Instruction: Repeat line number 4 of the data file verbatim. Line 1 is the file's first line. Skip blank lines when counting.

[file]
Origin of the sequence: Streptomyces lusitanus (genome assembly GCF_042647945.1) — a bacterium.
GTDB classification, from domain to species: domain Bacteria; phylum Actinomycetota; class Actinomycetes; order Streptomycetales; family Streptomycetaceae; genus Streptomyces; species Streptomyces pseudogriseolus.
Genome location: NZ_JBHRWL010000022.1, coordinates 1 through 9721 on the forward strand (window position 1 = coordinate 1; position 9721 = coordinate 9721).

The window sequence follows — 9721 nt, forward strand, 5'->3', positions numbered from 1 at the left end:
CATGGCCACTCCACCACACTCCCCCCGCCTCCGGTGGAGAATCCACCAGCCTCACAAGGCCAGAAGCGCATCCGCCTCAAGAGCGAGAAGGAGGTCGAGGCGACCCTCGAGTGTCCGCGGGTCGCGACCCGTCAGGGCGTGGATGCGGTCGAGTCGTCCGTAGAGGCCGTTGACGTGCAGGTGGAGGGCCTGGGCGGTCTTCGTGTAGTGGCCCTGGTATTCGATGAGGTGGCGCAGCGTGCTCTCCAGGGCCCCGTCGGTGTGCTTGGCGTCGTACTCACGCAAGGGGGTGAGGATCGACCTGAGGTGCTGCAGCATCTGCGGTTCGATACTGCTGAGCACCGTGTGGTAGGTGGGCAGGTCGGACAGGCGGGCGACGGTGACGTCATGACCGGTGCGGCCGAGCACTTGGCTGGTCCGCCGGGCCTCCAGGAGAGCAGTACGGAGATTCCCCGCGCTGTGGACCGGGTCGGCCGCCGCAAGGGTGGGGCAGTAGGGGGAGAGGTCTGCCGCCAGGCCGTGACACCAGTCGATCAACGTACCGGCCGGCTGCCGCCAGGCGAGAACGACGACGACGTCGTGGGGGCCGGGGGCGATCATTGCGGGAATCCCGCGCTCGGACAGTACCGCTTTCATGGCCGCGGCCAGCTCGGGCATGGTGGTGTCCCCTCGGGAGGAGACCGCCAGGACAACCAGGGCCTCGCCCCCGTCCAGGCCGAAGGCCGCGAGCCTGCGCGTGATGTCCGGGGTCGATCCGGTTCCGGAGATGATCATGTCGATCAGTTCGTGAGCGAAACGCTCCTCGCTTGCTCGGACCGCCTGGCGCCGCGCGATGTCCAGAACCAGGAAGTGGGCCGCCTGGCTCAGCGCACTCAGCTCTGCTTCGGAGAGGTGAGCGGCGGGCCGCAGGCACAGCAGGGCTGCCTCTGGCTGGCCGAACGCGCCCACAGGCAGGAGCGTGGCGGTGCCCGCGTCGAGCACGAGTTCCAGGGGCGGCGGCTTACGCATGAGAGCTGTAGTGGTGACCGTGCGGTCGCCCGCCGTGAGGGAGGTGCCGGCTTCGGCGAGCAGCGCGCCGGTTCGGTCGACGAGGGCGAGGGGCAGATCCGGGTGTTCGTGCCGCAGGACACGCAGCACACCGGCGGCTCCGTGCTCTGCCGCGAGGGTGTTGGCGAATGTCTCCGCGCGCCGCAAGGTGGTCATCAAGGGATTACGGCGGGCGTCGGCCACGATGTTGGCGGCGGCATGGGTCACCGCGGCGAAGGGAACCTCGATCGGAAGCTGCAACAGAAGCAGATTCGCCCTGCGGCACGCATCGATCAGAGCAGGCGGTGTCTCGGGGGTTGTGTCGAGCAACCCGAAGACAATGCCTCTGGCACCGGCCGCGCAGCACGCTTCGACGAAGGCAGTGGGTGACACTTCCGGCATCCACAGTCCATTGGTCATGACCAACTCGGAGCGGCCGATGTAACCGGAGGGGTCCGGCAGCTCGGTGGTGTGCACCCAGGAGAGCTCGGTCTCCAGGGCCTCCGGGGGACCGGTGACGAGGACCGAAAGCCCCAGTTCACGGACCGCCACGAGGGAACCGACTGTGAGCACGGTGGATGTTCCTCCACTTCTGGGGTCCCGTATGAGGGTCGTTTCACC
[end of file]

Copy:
The window sequence follows — 9721 nt, forward strand, 5'->3', positions numbered from 1 at the left end: